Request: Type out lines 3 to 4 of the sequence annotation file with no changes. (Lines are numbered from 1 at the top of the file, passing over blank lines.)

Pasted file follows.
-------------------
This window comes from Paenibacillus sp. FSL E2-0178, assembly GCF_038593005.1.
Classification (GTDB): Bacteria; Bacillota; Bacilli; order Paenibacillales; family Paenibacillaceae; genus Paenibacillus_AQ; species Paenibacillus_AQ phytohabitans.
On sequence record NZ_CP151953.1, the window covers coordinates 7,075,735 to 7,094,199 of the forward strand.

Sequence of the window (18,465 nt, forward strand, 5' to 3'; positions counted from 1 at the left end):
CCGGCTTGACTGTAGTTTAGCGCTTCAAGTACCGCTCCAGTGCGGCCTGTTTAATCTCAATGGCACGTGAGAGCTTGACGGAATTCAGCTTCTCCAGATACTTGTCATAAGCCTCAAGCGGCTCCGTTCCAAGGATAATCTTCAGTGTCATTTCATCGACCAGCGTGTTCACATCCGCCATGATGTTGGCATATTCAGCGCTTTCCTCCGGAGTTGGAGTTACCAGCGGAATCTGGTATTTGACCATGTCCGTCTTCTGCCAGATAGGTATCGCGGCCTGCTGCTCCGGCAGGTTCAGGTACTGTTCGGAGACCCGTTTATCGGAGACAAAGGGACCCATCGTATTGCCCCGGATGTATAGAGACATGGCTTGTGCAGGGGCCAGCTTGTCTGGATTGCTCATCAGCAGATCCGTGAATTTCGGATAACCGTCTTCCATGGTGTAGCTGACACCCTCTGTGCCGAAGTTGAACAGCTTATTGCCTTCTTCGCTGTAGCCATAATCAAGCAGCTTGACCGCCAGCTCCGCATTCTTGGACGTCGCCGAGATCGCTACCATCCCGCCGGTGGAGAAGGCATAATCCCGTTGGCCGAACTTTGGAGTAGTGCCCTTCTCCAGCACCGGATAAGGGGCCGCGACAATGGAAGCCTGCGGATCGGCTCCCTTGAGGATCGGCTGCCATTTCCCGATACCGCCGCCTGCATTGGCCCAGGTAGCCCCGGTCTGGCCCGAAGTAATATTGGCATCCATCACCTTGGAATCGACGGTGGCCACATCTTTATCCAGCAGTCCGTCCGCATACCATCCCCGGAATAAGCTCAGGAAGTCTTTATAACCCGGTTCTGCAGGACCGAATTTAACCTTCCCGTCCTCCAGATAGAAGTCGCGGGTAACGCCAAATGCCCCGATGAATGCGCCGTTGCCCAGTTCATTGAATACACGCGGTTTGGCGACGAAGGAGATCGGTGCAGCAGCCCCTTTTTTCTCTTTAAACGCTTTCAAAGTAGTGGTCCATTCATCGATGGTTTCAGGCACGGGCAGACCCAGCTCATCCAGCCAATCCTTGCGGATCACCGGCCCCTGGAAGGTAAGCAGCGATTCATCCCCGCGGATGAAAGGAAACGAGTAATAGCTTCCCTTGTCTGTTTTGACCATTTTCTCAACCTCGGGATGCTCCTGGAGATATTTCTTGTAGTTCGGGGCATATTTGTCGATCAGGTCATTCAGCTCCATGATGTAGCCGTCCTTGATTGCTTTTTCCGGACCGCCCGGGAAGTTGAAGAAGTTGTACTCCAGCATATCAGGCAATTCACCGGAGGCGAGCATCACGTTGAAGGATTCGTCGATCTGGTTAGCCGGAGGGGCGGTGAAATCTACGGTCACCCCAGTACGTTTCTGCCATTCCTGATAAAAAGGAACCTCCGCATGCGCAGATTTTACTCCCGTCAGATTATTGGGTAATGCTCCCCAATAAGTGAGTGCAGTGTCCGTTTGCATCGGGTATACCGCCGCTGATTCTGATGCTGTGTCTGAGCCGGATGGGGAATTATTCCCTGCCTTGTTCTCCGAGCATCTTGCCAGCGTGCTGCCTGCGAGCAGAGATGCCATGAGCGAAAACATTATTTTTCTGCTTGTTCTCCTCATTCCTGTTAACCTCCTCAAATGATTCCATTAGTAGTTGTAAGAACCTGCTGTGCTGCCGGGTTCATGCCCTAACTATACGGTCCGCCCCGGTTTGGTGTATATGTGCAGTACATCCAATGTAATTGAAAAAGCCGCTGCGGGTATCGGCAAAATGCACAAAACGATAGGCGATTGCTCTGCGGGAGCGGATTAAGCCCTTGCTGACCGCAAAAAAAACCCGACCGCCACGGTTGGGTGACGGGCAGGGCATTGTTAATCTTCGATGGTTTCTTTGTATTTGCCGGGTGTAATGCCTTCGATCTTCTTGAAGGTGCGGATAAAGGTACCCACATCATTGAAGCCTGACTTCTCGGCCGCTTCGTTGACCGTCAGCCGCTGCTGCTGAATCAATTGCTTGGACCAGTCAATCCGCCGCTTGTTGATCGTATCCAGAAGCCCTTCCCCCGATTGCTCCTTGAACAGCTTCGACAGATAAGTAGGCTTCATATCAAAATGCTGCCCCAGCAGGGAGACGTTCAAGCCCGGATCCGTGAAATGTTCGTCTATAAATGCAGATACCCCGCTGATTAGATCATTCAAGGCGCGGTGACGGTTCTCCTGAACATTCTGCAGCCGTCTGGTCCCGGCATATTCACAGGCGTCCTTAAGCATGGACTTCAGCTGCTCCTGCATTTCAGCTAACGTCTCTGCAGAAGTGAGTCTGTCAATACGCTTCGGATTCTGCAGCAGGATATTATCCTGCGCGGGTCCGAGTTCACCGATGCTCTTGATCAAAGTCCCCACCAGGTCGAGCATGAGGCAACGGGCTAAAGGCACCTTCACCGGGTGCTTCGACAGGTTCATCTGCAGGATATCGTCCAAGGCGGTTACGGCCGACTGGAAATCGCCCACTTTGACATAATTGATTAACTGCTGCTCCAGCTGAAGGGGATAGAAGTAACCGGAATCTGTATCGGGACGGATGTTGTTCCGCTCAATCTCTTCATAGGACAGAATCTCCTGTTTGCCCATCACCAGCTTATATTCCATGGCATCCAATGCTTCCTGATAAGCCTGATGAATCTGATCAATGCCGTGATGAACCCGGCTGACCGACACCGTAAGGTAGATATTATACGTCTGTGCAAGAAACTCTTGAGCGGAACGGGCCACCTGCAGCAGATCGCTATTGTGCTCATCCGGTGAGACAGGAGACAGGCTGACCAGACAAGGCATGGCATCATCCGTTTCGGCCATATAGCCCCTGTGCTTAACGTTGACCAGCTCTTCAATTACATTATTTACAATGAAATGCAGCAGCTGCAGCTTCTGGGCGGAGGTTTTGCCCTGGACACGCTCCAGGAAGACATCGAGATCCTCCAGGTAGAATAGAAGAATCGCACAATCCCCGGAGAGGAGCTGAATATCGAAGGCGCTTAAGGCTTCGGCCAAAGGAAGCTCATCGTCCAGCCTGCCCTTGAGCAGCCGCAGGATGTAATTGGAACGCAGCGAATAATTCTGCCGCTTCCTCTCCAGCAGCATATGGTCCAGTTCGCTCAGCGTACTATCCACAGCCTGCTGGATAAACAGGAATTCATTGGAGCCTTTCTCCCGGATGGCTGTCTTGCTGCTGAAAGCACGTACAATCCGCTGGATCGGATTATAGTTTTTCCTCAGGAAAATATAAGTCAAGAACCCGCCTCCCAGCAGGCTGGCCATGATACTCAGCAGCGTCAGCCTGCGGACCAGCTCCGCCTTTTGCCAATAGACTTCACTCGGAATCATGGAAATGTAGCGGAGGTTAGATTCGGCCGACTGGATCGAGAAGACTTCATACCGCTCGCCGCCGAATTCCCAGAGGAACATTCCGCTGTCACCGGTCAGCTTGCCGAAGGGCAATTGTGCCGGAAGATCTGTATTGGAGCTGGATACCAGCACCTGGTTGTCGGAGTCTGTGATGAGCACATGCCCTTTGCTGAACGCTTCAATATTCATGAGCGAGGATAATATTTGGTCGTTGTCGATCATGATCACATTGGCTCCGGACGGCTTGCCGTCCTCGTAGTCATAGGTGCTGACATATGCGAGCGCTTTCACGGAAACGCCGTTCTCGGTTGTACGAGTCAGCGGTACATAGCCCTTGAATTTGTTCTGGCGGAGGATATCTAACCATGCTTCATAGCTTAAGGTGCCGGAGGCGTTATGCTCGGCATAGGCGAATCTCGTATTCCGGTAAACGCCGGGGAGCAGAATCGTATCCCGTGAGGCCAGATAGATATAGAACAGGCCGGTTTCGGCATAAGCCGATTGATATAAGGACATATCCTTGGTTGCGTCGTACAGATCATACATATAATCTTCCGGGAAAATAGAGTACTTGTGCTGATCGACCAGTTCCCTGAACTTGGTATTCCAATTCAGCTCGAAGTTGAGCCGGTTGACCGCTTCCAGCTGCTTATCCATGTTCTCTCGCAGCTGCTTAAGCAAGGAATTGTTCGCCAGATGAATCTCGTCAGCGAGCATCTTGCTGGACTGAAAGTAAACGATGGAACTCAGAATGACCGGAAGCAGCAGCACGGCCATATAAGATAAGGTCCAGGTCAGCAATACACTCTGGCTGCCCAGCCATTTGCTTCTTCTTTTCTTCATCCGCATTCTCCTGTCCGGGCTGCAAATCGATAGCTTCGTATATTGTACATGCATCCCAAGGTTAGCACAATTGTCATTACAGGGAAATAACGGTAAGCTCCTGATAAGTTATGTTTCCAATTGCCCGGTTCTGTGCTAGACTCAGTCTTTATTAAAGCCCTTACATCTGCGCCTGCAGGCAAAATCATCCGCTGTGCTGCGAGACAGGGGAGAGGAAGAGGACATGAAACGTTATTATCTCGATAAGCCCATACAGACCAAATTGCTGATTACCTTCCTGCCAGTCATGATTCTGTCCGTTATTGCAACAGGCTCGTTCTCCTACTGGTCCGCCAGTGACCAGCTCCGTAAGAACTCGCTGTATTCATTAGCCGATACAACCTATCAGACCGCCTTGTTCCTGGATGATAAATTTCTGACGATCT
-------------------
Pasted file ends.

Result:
On sequence record NZ_CP151953.1, the window covers coordinates 7,075,735 to 7,094,199 of the forward strand.

Sequence of the window (18,465 nt, forward strand, 5' to 3'; positions counted from 1 at the left end):